Yet for all its being an economic success story, everything else about China flies in the face of civilized values. Cardinal Joseph Zen, former bishop of Hong Kong and advisor to Pope Benedict XVI on matters Chinese, has been speaking up about the way artists, lawyers and bloggers have ‘disappeared’ in China since the Middle Eastern democracy movement took down the Tunisian and Egyptian regimes in February. ‘They want a Catholic church completely obedient to the government,’ he warns, ‘and they are succeeding.’ Meanwhile, the methods used against the non-political, non-violent sect Falun Gong, including mass imprisonment, public book-burnings, beatings, cigarette-end burnings, hot iron branding, and scores of other well-documented acts of torture, have led to the deaths of over one thousand people. ‘Torture and ill-treatment remain widespread,’ reports Amnesty, while in the US the Congressional Women’s Caucus has drawn attention to ‘China’s appalling human rights record, and its practice of female infanticide, forced abortion, and the abortion of female foetuses.’
China also has an appalling environmental record, as pollution often goes hand in hand with corruption. The Three Gorges Dam project on the Yangtze River forced no fewer than 700,000 people to leave their homes, yet water quality on one stretch of the river near Chongqing, it was discovered, was unfit for human consumption and there is now the prospect ‘of the 140 mile stretch of the river along the Three Gorges turning into a giant cesspool’.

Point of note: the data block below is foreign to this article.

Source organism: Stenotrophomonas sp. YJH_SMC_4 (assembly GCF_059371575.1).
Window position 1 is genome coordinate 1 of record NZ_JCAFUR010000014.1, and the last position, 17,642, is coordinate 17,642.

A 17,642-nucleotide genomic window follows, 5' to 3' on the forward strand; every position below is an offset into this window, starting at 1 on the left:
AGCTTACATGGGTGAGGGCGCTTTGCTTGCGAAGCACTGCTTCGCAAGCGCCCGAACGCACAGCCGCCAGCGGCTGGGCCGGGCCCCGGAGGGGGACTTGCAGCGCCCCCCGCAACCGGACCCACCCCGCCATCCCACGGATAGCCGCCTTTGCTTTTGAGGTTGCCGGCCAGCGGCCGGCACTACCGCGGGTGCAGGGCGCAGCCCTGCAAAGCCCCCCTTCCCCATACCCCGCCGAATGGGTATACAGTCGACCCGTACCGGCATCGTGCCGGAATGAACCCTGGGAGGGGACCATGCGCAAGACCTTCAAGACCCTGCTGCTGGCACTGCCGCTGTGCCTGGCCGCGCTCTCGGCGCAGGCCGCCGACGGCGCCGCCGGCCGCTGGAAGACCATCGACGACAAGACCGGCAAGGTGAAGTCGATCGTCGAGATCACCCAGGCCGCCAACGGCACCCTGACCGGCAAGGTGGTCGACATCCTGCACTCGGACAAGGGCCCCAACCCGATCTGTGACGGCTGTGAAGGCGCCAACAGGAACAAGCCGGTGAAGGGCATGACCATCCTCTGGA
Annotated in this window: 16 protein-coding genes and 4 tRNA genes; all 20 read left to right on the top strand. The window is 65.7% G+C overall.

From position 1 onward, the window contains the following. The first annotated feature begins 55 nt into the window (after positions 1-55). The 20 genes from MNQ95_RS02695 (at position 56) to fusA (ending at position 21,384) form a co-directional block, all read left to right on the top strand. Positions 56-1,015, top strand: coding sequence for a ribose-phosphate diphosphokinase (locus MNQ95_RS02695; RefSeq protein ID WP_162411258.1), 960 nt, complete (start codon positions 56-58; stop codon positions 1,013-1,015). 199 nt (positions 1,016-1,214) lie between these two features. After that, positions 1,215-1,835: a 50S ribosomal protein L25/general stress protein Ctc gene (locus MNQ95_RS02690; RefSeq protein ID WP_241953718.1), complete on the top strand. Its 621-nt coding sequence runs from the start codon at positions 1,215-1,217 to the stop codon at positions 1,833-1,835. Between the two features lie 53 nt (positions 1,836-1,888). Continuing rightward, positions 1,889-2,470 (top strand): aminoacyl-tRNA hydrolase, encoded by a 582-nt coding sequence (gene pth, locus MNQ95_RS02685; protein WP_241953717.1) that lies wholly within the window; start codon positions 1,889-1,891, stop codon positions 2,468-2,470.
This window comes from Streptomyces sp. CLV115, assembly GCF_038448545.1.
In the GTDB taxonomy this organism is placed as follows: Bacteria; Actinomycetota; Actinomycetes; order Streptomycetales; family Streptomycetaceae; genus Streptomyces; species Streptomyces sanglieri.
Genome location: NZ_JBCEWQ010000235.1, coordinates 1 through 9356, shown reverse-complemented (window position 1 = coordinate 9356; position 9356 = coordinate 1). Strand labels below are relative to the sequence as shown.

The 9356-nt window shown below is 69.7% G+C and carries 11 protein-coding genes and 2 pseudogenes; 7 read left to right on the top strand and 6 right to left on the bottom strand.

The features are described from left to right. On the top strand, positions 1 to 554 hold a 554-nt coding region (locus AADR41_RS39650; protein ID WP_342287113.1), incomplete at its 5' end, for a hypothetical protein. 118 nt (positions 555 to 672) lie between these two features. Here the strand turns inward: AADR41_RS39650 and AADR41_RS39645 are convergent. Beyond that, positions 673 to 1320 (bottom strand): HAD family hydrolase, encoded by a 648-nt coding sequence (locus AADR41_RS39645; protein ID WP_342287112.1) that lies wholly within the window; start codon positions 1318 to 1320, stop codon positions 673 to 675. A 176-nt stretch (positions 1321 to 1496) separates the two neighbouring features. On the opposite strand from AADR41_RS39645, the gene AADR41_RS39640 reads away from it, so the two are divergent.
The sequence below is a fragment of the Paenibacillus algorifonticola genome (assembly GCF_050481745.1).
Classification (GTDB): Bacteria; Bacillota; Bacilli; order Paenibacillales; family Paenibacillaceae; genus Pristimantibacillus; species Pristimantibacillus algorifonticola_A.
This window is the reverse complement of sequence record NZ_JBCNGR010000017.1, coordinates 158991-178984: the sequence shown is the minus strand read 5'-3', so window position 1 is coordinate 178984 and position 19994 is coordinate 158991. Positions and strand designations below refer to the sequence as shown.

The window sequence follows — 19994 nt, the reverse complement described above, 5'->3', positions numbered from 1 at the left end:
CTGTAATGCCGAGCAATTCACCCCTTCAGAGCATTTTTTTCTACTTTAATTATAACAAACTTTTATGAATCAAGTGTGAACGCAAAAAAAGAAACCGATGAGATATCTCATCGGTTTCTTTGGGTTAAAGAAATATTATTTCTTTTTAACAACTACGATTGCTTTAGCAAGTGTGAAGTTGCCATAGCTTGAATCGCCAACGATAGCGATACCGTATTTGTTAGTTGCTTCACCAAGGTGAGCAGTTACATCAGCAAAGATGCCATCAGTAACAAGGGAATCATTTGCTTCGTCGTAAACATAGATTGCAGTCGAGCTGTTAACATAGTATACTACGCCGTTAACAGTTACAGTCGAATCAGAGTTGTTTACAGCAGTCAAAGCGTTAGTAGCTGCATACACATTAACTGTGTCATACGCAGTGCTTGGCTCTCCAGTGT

Consider too, China’s automatic response to issues like SARS and Avian Flu is to lie and cover up as much as possible. A Chinese artist has recently been released after three months in gaol simply for naming the children who were killed in a recent earthquake. China has the world’s largest programme of Internet censorship, all too often aided by software produced by Western countries. In his recent speech to the Shanghai International Film Festival Rupert Murdoch pointed out how China only allows a quota of only 20 foreign films to be imported into China a year. And it’s never a good sign when you can’t collect your Nobel Prize, as Liu Xiaobo was prevented from doing in 2010, because you’re banged up in gaol for demanding basic human rights.
With no external military threat to guard against whatsoever, China nonetheless maintains a People’s Liberation Army of over three million men. Its development of drones, building of aircraft carriers and huge increases in defence expenditure is already tipping the balance of power in the South China Seas and creating deliberate volatility in the Sprattly Islands. Meanwhile, China’s vastly expanding Space programme has very clear military applications. Try to imagine a war in which one power was able to use GPS and its antagonist could not.
In 2009 the ‘Aurora’ attacks against Google and other American information technology companies and US government agencies was followed by the ‘Night Dragon’ cyber-attacks on oil and gas companies. Australian defence contractors and the US electricity grid have also been attacked, which can give no-one any commercial advantage. This is China flexing its cyber-muscles.